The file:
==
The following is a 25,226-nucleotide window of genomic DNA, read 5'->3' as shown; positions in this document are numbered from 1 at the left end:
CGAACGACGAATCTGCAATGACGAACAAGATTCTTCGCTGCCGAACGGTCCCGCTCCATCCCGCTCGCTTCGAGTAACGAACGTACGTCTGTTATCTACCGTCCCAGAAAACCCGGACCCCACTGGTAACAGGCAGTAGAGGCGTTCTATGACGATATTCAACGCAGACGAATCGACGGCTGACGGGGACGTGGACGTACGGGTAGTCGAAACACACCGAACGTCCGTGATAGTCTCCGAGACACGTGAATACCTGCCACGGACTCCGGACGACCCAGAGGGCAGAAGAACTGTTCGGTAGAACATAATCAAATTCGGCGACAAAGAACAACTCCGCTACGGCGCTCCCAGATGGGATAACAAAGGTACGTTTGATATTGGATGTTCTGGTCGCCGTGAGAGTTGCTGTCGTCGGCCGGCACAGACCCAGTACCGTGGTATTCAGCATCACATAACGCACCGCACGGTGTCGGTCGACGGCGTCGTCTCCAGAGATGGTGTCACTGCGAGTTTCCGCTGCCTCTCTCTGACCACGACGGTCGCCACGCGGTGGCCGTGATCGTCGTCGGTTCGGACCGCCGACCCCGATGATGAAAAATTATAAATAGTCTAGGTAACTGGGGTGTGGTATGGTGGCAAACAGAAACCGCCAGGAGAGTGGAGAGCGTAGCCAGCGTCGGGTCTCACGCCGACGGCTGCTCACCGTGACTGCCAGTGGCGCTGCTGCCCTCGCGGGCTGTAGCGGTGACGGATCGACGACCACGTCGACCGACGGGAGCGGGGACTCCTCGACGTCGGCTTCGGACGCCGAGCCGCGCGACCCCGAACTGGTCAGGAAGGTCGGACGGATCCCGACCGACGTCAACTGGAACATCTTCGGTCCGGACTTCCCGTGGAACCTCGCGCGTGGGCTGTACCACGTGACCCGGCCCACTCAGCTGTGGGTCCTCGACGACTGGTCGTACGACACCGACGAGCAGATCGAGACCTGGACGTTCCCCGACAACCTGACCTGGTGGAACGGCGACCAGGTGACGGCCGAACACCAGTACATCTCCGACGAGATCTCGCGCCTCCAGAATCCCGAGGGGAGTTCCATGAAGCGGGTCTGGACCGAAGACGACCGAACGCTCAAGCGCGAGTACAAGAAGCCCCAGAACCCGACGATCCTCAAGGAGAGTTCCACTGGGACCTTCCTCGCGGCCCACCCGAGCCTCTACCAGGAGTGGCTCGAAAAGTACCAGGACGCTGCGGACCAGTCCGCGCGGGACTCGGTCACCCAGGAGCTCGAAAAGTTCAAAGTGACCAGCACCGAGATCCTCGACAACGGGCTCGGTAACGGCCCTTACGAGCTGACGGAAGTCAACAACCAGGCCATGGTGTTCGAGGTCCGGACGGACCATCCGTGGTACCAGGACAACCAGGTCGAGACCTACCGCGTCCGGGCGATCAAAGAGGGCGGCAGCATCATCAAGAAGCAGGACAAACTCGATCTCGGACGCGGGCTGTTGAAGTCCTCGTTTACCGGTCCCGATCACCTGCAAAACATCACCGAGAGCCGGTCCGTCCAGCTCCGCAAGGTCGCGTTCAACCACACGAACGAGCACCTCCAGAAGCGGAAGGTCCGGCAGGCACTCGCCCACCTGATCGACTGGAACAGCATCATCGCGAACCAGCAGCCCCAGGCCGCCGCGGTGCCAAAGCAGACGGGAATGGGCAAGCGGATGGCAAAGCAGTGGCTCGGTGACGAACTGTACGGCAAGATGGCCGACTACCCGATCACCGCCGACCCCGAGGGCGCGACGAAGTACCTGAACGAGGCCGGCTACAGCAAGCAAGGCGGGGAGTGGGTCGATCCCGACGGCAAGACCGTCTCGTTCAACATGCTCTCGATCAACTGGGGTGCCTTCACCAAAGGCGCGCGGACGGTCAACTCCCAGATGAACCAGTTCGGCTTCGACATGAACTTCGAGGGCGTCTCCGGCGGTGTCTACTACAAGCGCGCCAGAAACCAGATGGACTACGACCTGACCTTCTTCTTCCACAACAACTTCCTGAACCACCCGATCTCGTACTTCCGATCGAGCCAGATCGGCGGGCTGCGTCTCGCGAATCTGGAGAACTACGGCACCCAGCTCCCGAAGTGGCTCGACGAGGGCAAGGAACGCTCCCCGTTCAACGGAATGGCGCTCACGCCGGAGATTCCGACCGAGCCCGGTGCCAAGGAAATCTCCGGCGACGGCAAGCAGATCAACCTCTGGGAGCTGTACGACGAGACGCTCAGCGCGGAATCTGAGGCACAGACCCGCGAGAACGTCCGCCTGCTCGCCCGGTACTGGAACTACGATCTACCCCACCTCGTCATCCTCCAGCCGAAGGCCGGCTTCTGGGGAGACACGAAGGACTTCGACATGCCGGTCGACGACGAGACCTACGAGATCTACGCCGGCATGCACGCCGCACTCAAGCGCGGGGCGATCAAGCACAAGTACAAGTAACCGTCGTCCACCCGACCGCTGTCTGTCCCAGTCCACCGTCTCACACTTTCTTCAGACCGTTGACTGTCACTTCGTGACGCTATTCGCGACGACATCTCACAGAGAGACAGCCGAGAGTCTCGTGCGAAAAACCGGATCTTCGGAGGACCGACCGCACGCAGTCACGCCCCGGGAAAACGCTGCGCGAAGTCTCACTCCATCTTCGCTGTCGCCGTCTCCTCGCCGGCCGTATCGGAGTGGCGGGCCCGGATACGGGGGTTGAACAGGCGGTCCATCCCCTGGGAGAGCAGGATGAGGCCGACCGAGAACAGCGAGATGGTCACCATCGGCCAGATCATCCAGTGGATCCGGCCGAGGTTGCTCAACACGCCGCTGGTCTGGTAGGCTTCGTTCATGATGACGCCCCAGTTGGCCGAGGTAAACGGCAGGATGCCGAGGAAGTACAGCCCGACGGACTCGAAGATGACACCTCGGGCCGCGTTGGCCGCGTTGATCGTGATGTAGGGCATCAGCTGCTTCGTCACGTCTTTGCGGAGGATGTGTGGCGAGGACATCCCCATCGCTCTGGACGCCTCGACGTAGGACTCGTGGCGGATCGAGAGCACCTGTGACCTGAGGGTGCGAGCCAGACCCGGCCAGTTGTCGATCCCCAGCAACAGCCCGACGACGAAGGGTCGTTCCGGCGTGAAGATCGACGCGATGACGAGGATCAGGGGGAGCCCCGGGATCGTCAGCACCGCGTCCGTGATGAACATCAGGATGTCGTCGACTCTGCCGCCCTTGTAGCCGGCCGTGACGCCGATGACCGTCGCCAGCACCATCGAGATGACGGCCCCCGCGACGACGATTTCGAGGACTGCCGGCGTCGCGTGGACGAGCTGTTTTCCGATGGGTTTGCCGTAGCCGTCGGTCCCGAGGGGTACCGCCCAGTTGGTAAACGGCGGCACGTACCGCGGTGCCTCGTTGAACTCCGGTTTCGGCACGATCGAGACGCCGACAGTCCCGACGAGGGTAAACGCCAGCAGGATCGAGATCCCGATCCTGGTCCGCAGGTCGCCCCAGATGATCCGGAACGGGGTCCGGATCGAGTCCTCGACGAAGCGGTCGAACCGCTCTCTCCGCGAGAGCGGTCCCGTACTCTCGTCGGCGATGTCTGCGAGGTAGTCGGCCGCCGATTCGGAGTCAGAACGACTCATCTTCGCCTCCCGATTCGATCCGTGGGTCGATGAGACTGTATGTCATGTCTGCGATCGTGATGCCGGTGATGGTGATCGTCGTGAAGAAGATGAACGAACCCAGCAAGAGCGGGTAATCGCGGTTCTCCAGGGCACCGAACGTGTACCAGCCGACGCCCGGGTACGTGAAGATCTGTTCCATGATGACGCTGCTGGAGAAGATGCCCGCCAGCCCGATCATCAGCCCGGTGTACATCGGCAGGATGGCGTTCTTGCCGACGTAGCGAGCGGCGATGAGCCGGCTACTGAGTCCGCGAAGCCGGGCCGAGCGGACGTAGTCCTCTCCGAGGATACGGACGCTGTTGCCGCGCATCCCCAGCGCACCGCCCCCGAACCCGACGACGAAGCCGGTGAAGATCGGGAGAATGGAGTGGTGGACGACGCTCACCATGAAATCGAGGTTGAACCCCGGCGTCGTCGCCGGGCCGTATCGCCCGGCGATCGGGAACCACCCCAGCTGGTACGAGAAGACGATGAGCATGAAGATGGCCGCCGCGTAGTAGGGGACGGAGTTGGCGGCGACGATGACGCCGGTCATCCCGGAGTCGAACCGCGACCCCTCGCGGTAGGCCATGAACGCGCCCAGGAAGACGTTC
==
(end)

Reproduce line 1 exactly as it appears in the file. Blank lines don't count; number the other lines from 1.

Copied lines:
The following is a 25,226-nucleotide window of genomic DNA, read 5'->3' as shown; positions in this document are numbered from 1 at the left end: